It is very much appreciated.

UPDATE:
I have run the code through Perl::Critic and it passes at 'stern' but generates warnings at 'harsh'. One thing it has found are tab characters instead of spaces despite changing my editor to use spaces after this discussion. I will take out the tabs that have crept in from copying and pasting a few bits of code.

On the suggestion of Critic, I have moved the declaration of $VERSION to after use strict;. Although I thought that had to be first for the CPAN toolchain?

Replies are listed 'Best First'.
Re: [RFC] Module code and POD for CPAN
by jwkrahn (Monsignor) on Apr 14, 2021 at 03:42 UTC
    for (my $i = 0; $i < scalar @{$self->{'trolley'}}; $i++) { if (${$self->{'trolley'}}[$i]->{'id'} eq $id) { $self->{'intent'} = undef; splice $self->{'trolley'}, $i, 1; return scalar @{$self->{'trolley'}}; } }

    That will not work correctly if you have more than one deletion.

    Also, splice on an array reference will not work with all versions of perl.

    This should be better:

    for ( my $i = $#{ $self->{ trolley } }; $i >= 0; --$i ) { if ( ${ $self->{ trolley } }[ $i ]->{ id } eq $id ) { $self->{ intent } = undef; splice @{ $self->{ trolley } }, $i, 1; return scalar @{ $self->{ trolley } }; } }

      Thank you for pointing that out. It shows a gap in my testing...I hadn't tried deleting a second product!

      I had planned to convert this loop into a more Perl-ish version rather than the current C-ish version:

      for my $i(0...@{$self->{'trolley'}})

        This isn't python, the last element in the range is not excluded!
        for my $i (0 .. $#{ $self->{trolley} }) {

        map{substr$_->[0],$_->[1]||0,1}[\*||{},3],[[]],[ref qr-1,-,-1],[{}],[sub{}^*ARGV,3]

        The problem is not the type of for loop, the problem is starting at the beginning of the array when changing the number of elements in the array.

        If you are going to remove elements of an array in a for loop you have to start at the end of the array.

        So this might work UNTESTED:

        for my $i ( reverse 0 .. $#{ $self->{ trolley } } )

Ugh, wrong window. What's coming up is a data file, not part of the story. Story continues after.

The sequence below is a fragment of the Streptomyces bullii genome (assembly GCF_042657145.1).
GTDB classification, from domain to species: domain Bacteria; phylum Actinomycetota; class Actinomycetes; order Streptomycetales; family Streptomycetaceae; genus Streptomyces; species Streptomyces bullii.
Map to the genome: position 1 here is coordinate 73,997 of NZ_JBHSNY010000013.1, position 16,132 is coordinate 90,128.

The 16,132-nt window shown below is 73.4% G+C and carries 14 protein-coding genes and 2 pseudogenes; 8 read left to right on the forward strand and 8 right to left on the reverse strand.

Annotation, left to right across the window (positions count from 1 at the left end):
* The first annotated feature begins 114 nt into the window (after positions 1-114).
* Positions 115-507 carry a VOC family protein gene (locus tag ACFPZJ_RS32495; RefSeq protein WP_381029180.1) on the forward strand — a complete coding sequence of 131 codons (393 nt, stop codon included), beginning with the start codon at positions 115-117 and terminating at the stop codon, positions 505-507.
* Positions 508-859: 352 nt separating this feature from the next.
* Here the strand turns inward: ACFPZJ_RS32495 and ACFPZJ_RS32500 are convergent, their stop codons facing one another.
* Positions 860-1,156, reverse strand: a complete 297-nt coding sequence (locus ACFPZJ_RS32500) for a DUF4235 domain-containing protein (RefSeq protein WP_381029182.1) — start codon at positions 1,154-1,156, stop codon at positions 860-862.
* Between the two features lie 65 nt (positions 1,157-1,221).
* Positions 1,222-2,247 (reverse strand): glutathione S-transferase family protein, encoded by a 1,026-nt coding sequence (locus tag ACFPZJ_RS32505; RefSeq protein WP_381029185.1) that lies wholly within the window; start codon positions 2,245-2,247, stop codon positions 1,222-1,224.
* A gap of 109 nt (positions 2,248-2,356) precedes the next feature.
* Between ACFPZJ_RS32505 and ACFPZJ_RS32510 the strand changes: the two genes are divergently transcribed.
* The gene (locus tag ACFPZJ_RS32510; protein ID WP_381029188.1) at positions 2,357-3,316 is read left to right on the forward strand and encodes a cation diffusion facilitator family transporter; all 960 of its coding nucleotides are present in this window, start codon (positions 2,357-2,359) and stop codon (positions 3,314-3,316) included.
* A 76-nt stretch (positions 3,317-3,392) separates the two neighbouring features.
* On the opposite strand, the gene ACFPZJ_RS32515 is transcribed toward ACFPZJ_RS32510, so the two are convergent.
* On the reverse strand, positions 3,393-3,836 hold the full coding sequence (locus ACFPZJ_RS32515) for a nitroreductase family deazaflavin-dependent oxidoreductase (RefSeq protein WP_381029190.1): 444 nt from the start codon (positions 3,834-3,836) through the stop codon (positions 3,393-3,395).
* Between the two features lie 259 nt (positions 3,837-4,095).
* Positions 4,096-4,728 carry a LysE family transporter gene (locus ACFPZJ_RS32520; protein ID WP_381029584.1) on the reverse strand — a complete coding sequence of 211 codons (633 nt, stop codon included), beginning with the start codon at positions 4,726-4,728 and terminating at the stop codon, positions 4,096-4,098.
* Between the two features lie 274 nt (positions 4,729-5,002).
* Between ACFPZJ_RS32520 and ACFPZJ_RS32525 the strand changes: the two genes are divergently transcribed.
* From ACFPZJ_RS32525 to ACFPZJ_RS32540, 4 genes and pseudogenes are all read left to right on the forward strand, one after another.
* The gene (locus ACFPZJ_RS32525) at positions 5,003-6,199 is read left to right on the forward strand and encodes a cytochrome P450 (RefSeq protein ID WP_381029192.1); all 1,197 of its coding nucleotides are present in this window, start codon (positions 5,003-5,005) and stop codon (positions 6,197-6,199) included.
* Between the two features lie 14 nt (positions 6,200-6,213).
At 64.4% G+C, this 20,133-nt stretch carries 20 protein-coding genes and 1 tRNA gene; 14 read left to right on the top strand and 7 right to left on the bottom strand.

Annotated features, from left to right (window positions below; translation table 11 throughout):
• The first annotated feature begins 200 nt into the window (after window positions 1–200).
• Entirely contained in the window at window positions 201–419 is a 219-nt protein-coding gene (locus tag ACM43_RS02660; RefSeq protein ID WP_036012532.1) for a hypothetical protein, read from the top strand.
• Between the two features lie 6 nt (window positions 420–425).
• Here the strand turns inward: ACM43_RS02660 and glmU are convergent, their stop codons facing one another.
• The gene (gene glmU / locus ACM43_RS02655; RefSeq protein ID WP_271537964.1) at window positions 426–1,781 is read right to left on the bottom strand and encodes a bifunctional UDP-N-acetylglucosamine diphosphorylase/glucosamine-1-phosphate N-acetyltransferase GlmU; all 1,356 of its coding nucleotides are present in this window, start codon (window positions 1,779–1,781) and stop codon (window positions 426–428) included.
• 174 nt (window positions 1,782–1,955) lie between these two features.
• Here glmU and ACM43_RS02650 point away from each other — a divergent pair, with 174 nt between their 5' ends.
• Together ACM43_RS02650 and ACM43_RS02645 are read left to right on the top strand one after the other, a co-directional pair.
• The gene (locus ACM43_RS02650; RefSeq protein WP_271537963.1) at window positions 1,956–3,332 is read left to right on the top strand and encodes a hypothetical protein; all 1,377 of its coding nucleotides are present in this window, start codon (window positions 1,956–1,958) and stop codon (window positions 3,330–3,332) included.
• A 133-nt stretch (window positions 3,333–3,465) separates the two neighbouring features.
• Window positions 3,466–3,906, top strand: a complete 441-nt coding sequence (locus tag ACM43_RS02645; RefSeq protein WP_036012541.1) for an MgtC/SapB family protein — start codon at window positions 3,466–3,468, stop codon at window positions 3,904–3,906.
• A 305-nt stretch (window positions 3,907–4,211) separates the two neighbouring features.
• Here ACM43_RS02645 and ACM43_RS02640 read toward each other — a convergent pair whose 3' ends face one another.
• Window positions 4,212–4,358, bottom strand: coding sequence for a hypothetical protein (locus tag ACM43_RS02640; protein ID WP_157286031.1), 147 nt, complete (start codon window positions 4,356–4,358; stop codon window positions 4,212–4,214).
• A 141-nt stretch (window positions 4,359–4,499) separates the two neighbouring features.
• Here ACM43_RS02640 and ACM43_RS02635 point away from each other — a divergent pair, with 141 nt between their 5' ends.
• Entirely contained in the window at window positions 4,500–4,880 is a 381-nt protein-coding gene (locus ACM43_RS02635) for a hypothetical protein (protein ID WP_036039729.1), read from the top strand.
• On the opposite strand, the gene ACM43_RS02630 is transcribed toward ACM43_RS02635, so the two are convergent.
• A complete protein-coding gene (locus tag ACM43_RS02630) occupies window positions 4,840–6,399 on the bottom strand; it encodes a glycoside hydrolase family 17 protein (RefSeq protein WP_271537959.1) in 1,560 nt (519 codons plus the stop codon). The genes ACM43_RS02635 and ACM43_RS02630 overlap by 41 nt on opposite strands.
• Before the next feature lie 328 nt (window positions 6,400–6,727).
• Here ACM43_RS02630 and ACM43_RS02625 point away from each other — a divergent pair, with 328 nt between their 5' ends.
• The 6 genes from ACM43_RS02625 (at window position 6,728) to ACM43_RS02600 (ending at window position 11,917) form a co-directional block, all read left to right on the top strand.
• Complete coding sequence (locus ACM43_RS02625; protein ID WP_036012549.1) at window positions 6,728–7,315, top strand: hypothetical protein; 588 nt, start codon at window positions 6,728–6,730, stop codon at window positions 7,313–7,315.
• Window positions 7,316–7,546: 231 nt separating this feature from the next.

Re: [RFC] Module code and POD for CPAN
by eyepopslikeamosquito (Bishop) on Apr 14, 2021 at 10:49 UTC

      OK, so I have followed the instructions and used module-starter to create a package directories. I've them edited Makefile.PL and MANIFEST.

      gmake test revealed an error under Perl v5.32 which didn't show up in v5.16 where I was testing:

      Error: Experimental splice on scalar is now forbidden at C:\Users\use +r\Perl\Business-Stripe-WebCheckout\blib\lib/Business/Stripe/WebChecko +ut.pm line 127, near "1;"
      Now corrected changing this line to explicitly dereference the array:
      splice $self->{'trolley'}, $i, 1; splice @{$self->{'trolley'}}, $i, 1;
      It installs locally with gmake install

      Is this a good test result or do I need to be adding in more tests?

      C:\Users\user\Perl\Business-Stripe-WebCheckout>gmake test "C:\Strawberry\perl\bin\perl.exe" "-MExtUtils::Command::MM" "-MTest::H +arness" "-e" "undef *Test::Harness::Switches; test_harness(0, 'blib\l +ib', 'blib\arch')" t/*.t t/00-load.t ....... 1/? # Testing Business::Stripe::WebCheckout 0.11, +Perl 5.032001, C:\Strawberry\perl\bin\perl.exe t/00-load.t ....... ok t/manifest.t ...... skipped: Author tests not required for installatio +n t/pod-coverage.t .. skipped: Author tests not required for installatio +n t/pod.t ........... skipped: Author tests not required for installatio +n All tests successful. Files=4, Tests=1, 0 wallclock secs ( 0.06 usr + 0.01 sys = 0.08 CPU +) Result: PASS

      But...I am getting an error at the gmake dist stage.